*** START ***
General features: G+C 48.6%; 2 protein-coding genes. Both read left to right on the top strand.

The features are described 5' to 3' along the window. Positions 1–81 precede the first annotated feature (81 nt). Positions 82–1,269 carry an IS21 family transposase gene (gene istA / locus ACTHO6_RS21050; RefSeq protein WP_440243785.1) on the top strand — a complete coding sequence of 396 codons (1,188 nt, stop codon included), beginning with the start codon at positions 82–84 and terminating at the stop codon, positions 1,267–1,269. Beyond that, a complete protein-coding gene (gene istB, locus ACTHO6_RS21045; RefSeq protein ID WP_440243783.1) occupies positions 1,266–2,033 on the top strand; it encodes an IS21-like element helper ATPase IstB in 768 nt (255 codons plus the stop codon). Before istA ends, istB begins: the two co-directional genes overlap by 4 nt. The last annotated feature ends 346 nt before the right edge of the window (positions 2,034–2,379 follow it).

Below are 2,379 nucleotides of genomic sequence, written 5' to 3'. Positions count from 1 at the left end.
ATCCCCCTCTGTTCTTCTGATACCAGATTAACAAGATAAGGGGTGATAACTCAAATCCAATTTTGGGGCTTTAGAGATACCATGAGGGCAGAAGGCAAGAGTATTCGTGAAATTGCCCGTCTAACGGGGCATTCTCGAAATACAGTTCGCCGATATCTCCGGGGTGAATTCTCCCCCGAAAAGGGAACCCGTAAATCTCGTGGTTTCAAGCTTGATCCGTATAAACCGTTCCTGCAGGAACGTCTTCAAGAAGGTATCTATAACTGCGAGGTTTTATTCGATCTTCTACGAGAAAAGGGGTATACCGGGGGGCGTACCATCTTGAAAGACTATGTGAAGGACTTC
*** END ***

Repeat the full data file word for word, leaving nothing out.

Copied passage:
General features: G+C 48.6%; 2 protein-coding genes. Both read left to right on the top strand.

The features are described 5' to 3' along the window. Positions 1–81 precede the first annotated feature (81 nt). Positions 82–1,269 carry an IS21 family transposase gene (gene istA / locus ACTHO6_RS21050; RefSeq protein WP_440243785.1) on the top strand — a complete coding sequence of 396 codons (1,188 nt, stop codon included), beginning with the start codon at positions 82–84 and terminating at the stop codon, positions 1,267–1,269. Beyond that, a complete protein-coding gene (gene istB, locus ACTHO6_RS21045; RefSeq protein ID WP_440243783.1) occupies positions 1,266–2,033 on the top strand; it encodes an IS21-like element helper ATPase IstB in 768 nt (255 codons plus the stop codon). Before istA ends, istB begins: the two co-directional genes overlap by 4 nt. The last annotated feature ends 346 nt before the right edge of the window (positions 2,034–2,379 follow it).

Below are 2,379 nucleotides of genomic sequence, written 5' to 3'. Positions count from 1 at the left end.
ATCCCCCTCTGTTCTTCTGATACCAGATTAACAAGATAAGGGGTGATAACTCAAATCCAATTTTGGGGCTTTAGAGATACCATGAGGGCAGAAGGCAAGAGTATTCGTGAAATTGCCCGTCTAACGGGGCATTCTCGAAATACAGTTCGCCGATATCTCCGGGGTGAATTCTCCCCCGAAAAGGGAACCCGTAAATCTCGTGGTTTCAAGCTTGATCCGTATAAACCGTTCCTGCAGGAACGTCTTCAAGAAGGTATCTATAACTGCGAGGTTTTATTCGATCTTCTACGAGAAAAGGGGTATACCGGGGGGCGTACCATCTTGAAAGACTATGTGAAGGACTTC